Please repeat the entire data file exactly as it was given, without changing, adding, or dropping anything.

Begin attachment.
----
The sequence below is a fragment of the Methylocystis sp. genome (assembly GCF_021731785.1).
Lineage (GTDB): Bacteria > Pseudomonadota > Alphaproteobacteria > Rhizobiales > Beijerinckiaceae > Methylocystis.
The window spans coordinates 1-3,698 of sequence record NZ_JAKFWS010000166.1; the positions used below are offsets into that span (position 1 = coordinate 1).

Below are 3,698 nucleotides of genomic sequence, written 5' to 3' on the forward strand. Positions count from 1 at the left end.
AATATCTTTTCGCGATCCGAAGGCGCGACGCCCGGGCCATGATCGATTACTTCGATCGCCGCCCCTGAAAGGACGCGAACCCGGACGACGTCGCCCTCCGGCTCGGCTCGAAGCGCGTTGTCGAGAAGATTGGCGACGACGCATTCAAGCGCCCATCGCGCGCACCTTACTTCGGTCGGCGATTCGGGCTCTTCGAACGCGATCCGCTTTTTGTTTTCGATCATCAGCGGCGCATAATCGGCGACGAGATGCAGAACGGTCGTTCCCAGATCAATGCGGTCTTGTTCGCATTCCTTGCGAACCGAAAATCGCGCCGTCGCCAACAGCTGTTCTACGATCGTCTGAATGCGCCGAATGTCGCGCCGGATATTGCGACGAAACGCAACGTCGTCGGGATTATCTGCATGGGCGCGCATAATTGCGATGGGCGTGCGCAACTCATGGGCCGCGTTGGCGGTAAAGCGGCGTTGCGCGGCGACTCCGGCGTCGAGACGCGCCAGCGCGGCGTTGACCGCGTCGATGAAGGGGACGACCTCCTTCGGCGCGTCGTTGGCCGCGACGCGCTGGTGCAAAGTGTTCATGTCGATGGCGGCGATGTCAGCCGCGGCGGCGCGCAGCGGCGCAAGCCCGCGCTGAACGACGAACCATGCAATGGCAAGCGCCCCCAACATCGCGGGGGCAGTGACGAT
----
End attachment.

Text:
The sequence below is a fragment of the Methylocystis sp. genome (assembly GCF_021731785.1).
Lineage (GTDB): Bacteria > Pseudomonadota > Alphaproteobacteria > Rhizobiales > Beijerinckiaceae > Methylocystis.
The window spans coordinates 1-3,698 of sequence record NZ_JAKFWS010000166.1; the positions used below are offsets into that span (position 1 = coordinate 1).

Below are 3,698 nucleotides of genomic sequence, written 5' to 3' on the forward strand. Positions count from 1 at the left end.
AATATCTTTTCGCGATCCGAAGGCGCGACGCCCGGGCCATGATCGATTACTTCGATCGCCGCCCCTGAAAGGACGCGAACCCGGACGACGTCGCCCTCCGGCTCGGCTCGAAGCGCGTTGTCGAGAAGATTGGCGACGACGCATTCAAGCGCCCATCGCGCGCACCTTACTTCGGTCGGCGATTCGGGCTCTTCGAACGCGATCCGCTTTTTGTTTTCGATCATCAGCGGCGCATAATCGGCGACGAGATGCAGAACGGTCGTTCCCAGATCAATGCGGTCTTGTTCGCATTCCTTGCGAACCGAAAATCGCGCCGTCGCCAACAGCTGTTCTACGATCGTCTGAATGCGCCGAATGTCGCGCCGGATATTGCGACGAAACGCAACGTCGTCGGGATTATCTGCATGGGCGCGCATAATTGCGATGGGCGTGCGCAACTCATGGGCCGCGTTGGCGGTAAAGCGGCGTTGCGCGGCGACTCCGGCGTCGAGACGCGCCAGCGCGGCGTTGACCGCGTCGATGAAGGGGACGACCTCCTTCGGCGCGTCGTTGGCCGCGACGCGCTGGTGCAAAGTGTTCATGTCGATGGCGGCGATGTCAGCCGCGGCGGCGCGCAGCGGCGCAAGCCCGCGCTGAACGACGAACCATGCAATGGCAAGCGCCCCCAACATCGCGGGGGCAGTGACGAT